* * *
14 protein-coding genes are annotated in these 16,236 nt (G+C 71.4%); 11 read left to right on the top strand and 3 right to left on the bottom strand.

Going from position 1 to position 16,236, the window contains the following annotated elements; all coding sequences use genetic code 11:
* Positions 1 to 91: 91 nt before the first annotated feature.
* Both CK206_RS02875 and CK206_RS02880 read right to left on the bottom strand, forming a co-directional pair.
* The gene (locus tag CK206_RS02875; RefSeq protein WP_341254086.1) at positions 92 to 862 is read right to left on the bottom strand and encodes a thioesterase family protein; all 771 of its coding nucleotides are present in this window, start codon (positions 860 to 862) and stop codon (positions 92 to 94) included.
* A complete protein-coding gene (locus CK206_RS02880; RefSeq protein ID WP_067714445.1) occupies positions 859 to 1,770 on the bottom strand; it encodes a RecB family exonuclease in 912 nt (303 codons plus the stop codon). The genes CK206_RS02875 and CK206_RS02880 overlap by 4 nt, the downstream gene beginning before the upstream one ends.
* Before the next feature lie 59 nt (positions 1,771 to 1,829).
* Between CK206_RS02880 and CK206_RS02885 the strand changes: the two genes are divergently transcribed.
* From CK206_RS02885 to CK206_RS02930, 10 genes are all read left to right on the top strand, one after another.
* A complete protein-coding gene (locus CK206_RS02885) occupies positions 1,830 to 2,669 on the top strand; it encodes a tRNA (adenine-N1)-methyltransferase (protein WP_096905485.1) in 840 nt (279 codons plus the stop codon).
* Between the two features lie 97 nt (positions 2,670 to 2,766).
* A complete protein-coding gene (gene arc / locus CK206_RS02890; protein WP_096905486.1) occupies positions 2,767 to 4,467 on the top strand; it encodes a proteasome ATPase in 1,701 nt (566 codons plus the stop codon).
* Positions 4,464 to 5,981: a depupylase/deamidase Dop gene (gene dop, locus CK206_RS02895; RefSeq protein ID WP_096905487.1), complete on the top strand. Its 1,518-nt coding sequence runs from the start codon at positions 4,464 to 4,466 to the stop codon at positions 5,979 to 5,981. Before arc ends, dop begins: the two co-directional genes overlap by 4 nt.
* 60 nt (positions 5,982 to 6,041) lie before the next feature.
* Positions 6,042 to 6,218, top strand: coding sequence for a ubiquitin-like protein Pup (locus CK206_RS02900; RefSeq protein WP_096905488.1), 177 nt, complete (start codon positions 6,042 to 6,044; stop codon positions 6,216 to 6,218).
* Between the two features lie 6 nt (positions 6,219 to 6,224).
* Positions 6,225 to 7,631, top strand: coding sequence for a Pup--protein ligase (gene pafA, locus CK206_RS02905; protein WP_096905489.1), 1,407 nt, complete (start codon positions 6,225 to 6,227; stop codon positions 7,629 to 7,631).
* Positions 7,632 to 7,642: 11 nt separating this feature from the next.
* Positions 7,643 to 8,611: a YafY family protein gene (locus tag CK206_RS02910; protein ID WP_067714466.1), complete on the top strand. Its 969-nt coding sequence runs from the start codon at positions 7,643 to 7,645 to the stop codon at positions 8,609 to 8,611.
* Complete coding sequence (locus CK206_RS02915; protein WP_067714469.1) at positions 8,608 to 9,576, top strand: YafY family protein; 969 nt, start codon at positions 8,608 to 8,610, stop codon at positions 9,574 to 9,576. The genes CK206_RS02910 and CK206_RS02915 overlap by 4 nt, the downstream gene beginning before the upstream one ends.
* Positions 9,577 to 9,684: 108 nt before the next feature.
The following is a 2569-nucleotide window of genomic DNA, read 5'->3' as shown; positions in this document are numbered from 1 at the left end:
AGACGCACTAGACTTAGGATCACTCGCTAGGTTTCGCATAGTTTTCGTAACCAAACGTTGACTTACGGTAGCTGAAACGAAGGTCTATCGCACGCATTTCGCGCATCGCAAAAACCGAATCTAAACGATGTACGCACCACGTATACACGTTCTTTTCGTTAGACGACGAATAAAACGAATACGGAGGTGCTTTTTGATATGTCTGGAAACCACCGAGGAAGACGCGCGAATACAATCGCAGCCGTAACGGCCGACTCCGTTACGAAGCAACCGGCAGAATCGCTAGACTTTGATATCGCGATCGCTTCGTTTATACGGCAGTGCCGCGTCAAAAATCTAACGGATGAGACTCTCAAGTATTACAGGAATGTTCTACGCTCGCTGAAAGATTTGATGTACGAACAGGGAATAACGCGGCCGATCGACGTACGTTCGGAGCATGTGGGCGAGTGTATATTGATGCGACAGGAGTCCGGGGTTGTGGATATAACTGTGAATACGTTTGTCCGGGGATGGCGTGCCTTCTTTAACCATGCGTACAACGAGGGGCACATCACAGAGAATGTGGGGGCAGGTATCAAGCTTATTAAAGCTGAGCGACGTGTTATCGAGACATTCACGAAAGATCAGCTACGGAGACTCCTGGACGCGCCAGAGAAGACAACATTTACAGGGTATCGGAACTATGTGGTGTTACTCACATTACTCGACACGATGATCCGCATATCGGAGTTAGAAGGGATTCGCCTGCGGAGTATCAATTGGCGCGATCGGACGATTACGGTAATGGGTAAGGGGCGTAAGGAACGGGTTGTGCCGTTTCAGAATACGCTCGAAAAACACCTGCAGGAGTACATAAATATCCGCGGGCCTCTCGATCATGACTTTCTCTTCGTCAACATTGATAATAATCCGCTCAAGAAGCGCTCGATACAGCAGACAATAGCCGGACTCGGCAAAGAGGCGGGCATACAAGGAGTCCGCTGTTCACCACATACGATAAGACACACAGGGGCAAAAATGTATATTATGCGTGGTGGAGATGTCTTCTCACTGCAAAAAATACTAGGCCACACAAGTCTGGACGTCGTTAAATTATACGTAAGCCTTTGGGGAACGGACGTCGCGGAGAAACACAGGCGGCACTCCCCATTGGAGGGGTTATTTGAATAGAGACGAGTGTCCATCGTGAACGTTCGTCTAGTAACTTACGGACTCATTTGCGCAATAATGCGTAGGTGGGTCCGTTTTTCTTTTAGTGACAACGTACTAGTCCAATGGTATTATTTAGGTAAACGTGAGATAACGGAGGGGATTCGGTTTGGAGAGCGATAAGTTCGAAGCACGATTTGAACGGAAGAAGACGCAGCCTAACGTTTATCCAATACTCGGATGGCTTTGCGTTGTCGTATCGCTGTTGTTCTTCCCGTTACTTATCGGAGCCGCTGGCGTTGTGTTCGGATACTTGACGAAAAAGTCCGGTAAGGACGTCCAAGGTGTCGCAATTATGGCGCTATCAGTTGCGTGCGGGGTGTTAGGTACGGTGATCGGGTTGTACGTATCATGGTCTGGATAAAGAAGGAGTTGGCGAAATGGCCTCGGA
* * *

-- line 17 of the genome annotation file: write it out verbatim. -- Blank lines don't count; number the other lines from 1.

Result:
* Positions 6,225 to 7,631, top strand: coding sequence for a Pup--protein ligase (gene pafA, locus CK206_RS02905; protein WP_096905489.1), 1,407 nt, complete (start codon positions 6,225 to 6,227; stop codon positions 7,629 to 7,631).